On March 11, 1936, Dorthea Lange’s iconic image, Migrant Mother, was published in the San Francisco News. Since that first publication, the iconic photo has come to represent America’s Great Depression and the strain of poverty in rural America.
Migrant Mother is part of the body of work Dorothea Lange created while working for the Farm Security Administration. Many of Lange’s photographs of migrant farmers, sharecroppers and Dust Bowl farmers from that period are held today at the Library of Congress. While researching the film American Masters — Dorothea Lange: Grab a Hunk of Lightning, director Dyanna Taylor – Lange’s granddaughter – visited the Library of Congress to discuss Lange’s photos with a curator at the library.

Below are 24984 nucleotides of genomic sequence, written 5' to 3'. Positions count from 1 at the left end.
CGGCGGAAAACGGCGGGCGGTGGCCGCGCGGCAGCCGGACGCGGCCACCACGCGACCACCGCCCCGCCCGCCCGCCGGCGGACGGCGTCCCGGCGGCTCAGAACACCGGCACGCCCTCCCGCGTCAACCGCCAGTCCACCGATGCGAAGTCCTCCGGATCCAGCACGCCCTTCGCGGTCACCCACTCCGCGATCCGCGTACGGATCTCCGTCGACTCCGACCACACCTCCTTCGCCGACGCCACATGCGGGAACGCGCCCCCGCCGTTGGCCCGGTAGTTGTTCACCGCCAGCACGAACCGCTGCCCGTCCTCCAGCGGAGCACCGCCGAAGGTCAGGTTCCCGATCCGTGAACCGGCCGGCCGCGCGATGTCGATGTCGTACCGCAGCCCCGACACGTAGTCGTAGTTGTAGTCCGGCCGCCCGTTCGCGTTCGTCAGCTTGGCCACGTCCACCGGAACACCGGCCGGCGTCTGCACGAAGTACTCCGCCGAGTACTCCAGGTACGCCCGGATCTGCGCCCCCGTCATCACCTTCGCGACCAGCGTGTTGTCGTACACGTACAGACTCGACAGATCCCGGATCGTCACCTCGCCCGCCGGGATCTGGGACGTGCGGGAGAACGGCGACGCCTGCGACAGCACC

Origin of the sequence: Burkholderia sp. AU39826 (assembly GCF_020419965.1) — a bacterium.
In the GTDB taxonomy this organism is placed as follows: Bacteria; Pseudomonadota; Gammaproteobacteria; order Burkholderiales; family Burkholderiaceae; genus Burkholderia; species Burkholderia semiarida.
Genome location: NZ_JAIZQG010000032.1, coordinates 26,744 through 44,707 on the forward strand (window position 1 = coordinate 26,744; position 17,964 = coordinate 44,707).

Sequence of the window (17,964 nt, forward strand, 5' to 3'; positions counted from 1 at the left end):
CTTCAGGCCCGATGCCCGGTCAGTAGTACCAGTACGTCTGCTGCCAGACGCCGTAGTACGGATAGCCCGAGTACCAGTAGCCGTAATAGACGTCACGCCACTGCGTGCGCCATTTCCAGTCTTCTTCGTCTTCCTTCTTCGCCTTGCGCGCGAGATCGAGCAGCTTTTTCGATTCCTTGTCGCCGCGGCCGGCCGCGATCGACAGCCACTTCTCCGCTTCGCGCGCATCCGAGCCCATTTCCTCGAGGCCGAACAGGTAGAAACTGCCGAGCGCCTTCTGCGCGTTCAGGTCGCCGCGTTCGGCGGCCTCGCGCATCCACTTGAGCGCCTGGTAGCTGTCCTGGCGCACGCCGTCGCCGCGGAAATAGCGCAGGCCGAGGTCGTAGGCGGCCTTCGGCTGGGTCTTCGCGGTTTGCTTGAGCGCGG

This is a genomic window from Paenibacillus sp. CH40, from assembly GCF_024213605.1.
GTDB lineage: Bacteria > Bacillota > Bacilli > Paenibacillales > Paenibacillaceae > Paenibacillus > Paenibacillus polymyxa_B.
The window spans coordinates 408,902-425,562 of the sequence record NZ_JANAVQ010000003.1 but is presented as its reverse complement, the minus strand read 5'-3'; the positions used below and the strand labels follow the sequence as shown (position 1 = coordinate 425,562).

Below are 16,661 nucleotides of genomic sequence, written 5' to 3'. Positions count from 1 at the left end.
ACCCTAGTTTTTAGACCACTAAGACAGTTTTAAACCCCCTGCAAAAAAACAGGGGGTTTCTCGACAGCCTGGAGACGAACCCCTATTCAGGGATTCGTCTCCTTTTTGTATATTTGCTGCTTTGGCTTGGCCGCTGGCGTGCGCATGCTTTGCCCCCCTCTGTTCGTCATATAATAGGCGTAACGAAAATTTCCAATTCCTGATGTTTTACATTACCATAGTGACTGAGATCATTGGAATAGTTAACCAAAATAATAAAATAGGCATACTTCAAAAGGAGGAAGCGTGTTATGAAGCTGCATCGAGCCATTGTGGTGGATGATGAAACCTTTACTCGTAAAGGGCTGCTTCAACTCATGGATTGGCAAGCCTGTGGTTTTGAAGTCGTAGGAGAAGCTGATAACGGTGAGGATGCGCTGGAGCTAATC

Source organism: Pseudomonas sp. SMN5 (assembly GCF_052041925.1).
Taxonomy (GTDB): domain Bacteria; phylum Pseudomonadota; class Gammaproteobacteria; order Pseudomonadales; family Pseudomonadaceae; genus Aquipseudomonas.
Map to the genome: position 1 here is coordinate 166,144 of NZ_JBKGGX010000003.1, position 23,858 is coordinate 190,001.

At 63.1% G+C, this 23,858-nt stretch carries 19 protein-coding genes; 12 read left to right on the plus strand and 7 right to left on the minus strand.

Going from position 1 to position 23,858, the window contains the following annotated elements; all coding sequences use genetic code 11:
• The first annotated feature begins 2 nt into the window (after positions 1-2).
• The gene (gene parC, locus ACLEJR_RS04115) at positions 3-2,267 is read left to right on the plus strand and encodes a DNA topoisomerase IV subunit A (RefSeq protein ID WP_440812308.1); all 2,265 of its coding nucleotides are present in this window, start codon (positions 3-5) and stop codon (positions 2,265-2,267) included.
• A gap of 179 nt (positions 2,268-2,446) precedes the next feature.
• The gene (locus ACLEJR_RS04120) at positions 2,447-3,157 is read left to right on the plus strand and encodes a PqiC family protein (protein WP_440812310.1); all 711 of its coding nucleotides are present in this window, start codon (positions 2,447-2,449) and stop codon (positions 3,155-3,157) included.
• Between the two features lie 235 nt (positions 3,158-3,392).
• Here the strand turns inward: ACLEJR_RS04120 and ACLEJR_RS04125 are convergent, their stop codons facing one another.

Migrant Mother is just one of a series of photos Lange shot at a pea pickers’ camp in California. It was a stop she almost didn’t make. She had passed the sign for the camp while driving home from another assignment, and after some miles of thinking about it, turned her car around to visit the camp. The story of the photo is discussed in Taylor’s very first visit to the Lange collection at the Library of Congress, which was filmed for Picturing America (July 2011), a program of the National Endowment for the Humanities.
Learn about the life of the woman depicted in the famous photograph, in this Antiques Roadshow article on Florence Thompson. Antiques Roadshow appraises the Migrant Mother photograph in a web exclusive video.